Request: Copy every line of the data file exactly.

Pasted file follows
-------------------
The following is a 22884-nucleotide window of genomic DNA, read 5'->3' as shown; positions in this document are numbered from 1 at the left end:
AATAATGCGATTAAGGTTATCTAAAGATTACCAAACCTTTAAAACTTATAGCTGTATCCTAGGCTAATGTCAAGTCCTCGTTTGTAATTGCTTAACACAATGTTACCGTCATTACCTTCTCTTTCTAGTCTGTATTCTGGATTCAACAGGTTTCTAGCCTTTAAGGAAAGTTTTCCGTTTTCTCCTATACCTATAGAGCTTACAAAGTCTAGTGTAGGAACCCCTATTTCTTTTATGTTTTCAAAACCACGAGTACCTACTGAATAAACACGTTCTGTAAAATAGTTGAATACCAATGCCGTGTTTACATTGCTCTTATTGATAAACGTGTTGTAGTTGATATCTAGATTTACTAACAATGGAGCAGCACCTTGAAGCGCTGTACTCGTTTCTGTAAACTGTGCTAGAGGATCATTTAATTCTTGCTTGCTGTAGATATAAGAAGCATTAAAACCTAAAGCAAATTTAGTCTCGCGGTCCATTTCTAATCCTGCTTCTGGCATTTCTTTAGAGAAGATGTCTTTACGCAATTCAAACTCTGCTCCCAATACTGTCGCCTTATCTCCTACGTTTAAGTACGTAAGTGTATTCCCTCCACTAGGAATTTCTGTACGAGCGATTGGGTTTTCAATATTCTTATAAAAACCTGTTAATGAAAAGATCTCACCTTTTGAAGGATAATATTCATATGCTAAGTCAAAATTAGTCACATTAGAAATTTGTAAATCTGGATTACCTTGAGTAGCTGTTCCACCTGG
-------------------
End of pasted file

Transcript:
The following is a 22884-nucleotide window of genomic DNA, read 5'->3' as shown; positions in this document are numbered from 1 at the left end:
AATAATGCGATTAAGGTTATCTAAAGATTACCAAACCTTTAAAACTTATAGCTGTATCCTAGGCTAATGTCAAGTCCTCGTTTGTAATTGCTTAACACAATGTTACCGTCATTACCTTCTCTTTCTAGTCTGTATTCTGGATTCAACAGGTTTCTAGCCTTTAAGGAAAGTTTTCCGTTTTCTCCTATACCTATAGAGCTTACAAAGTCTAGTGTAGGAACCCCTATTTCTTTTATGTTTTCAAAACCACGAGTACCTACTGAATAAACACGTTCTGTAAAATAGTTGAATACCAATGCCGTGTTTACATTGCTCTTATTGATAAACGTGTTGTAGTTGATATCTAGATTTACTAACAATGGAGCAGCACCTTGAAGCGCTGTACTCGTTTCTGTAAACTGTGCTAGAGGATCATTTAATTCTTGCTTGCTGTAGATATAAGAAGCATTAAAACCTAAAGCAAATTTAGTCTCGCGGTCCATTTCTAATCCTGCTTCTGGCATTTCTTTAGAGAAGATGTCTTTACGCAATTCAAACTCTGCTCCCAATACTGTCGCCTTATCTCCTACGTTTAAGTACGTAAGTGTATTCCCTCCACTAGGAATTTCTGTACGAGCGATTGGGTTTTCAATATTCTTATAAAAACCTGTTAATGAAAAGATCTCACCTTTTGAAGGATAATATTCATATGCTAAGTCAAAATTAGTCACATTAGAAATTTGTAAATCTGGATTACCTTGAGTAGCTGTTCCACCTGG